- Posted by Roger Hendricks
- On November 22, 2018
- 0 Comments
- disclose, life insurance, momentum, non disclosure, ombudsman, repudiated, smoke screens, sugar levels
Momentum had declined Ganas’ claim after her husband was shot dead in a hijacking in Durban last year, saying he had failed to disclose his high blood sugar levels.
The company has now retracted that decision and will pay the widow’s R2.4 million claim. However, when Ganas reported the matter the ombud ruled in Momentum’s favour.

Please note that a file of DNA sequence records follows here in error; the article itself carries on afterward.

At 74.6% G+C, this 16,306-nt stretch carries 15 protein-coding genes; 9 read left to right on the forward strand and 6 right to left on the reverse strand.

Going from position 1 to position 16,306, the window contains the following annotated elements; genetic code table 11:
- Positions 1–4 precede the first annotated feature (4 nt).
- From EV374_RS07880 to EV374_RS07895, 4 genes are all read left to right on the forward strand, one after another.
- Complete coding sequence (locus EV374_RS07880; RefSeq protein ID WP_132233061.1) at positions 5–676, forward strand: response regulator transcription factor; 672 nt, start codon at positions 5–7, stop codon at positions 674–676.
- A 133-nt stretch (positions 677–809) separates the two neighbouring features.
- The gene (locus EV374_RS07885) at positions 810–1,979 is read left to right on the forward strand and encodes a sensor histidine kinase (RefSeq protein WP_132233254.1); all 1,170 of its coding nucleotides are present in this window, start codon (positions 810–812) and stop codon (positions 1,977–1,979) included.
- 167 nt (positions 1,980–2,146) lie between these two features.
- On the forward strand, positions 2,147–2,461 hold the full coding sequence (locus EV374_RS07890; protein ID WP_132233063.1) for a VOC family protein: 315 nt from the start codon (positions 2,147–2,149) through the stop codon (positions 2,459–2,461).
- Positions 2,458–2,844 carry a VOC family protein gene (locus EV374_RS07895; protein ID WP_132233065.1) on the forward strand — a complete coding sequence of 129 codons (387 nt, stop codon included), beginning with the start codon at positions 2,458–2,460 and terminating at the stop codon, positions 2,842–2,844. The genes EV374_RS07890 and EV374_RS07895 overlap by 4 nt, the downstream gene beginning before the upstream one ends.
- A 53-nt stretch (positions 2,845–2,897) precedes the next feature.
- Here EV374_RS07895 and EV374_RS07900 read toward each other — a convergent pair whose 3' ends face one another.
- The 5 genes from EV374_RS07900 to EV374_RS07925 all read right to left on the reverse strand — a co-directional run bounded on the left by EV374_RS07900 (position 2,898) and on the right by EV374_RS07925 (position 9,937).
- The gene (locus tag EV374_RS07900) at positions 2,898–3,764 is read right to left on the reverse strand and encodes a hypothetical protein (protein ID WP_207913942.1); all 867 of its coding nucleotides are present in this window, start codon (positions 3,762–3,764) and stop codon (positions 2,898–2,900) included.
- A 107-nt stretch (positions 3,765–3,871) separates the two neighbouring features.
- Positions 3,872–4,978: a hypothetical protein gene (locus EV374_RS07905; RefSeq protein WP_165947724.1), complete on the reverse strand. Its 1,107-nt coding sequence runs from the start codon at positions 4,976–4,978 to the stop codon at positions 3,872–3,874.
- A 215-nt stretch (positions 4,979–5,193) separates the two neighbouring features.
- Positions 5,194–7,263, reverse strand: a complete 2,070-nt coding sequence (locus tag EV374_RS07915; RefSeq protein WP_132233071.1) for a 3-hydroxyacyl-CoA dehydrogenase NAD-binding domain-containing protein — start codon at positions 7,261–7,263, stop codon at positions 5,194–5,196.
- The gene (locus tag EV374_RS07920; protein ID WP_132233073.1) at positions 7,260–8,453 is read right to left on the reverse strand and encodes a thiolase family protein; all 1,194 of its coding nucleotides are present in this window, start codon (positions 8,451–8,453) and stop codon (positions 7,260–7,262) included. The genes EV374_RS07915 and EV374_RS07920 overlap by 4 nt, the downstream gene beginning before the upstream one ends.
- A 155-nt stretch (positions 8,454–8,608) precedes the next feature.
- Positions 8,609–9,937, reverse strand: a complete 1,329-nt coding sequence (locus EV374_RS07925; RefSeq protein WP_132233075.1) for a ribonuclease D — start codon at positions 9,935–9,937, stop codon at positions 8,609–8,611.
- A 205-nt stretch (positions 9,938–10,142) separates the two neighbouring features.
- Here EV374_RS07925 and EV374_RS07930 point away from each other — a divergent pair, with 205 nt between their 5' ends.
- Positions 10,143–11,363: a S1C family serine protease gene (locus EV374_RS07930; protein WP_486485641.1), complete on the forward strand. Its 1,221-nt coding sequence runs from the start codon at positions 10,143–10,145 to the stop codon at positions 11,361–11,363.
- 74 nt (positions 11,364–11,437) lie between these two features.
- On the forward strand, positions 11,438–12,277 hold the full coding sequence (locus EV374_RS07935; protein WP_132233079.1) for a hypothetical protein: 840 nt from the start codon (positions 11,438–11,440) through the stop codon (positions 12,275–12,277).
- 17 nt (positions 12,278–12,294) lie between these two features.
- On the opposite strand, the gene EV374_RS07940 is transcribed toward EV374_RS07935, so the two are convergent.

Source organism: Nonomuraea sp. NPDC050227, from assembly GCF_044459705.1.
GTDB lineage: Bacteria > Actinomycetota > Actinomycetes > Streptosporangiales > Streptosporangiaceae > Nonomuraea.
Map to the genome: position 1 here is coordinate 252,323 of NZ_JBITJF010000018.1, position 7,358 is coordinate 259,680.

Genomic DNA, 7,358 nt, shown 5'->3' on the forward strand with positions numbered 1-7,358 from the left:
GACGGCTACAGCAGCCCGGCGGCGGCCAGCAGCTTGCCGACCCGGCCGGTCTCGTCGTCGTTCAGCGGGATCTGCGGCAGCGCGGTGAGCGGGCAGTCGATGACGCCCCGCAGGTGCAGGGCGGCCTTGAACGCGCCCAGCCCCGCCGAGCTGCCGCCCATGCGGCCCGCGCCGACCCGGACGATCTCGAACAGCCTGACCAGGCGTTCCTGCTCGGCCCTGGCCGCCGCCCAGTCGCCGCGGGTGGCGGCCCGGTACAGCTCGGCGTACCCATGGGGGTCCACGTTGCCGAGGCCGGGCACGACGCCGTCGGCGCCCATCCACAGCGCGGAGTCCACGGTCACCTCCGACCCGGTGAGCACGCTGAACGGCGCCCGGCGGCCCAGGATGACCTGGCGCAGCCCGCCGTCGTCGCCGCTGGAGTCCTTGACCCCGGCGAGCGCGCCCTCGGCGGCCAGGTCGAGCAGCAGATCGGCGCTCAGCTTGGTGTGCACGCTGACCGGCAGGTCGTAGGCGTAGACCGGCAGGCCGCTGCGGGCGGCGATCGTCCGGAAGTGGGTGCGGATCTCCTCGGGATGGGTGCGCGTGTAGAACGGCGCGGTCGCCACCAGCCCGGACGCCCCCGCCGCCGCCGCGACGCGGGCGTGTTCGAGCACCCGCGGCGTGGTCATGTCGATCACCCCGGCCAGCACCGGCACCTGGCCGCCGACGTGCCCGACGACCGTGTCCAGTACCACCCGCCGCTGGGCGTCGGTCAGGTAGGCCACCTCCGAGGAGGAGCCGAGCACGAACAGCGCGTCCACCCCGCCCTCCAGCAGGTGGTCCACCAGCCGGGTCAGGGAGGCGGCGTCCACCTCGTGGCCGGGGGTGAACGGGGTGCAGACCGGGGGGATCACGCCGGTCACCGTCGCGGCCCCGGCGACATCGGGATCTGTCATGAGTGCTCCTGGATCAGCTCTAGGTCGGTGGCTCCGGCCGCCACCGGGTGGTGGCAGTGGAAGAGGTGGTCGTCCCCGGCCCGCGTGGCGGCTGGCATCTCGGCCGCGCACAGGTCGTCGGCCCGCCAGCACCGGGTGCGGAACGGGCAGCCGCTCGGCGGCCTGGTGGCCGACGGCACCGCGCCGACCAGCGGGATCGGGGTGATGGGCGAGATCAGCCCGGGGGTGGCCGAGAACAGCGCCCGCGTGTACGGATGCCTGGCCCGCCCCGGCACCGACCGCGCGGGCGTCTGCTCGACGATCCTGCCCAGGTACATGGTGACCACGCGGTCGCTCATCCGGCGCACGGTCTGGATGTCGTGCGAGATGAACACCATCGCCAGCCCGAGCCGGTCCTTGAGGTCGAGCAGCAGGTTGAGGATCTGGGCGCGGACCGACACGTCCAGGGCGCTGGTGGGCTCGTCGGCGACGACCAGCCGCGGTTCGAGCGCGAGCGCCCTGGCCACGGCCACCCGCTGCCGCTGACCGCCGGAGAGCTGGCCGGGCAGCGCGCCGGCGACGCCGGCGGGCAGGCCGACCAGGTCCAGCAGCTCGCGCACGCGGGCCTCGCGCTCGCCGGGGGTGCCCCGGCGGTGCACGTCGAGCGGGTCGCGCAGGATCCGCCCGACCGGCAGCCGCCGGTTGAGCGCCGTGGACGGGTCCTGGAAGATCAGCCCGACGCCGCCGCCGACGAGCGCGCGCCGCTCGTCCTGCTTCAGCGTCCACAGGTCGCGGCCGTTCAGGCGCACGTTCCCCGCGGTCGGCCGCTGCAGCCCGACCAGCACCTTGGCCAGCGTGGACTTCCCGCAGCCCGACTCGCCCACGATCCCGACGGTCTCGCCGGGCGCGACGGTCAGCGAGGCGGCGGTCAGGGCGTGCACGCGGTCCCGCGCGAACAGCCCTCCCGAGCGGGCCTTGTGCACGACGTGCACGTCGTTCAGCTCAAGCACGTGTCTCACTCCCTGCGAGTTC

Deputy ombudsman for long-term insurance Jennifer Preis says their ruling was based on whether Momentum would have issued the policy if they knew about Nathan Ganas’s sugar levels.
“The fact that, unfortunately, the person died from a violent crime and the non-disclosure was on a health issue, those are two separate things. The question is: would the insure have issued the policy?”
She says the ombuds has to look at cases individually.
“We do want to help people to the extent that we can, but we cannot make decisions which are not based on law and fairness. We can’t decide based on emotions or sympathy.”
Preis says the decision by Momentum to pay families of clients who have died in violent crimes up to R3 million in life claims may not necessarily mean there will be a general impact on the industry.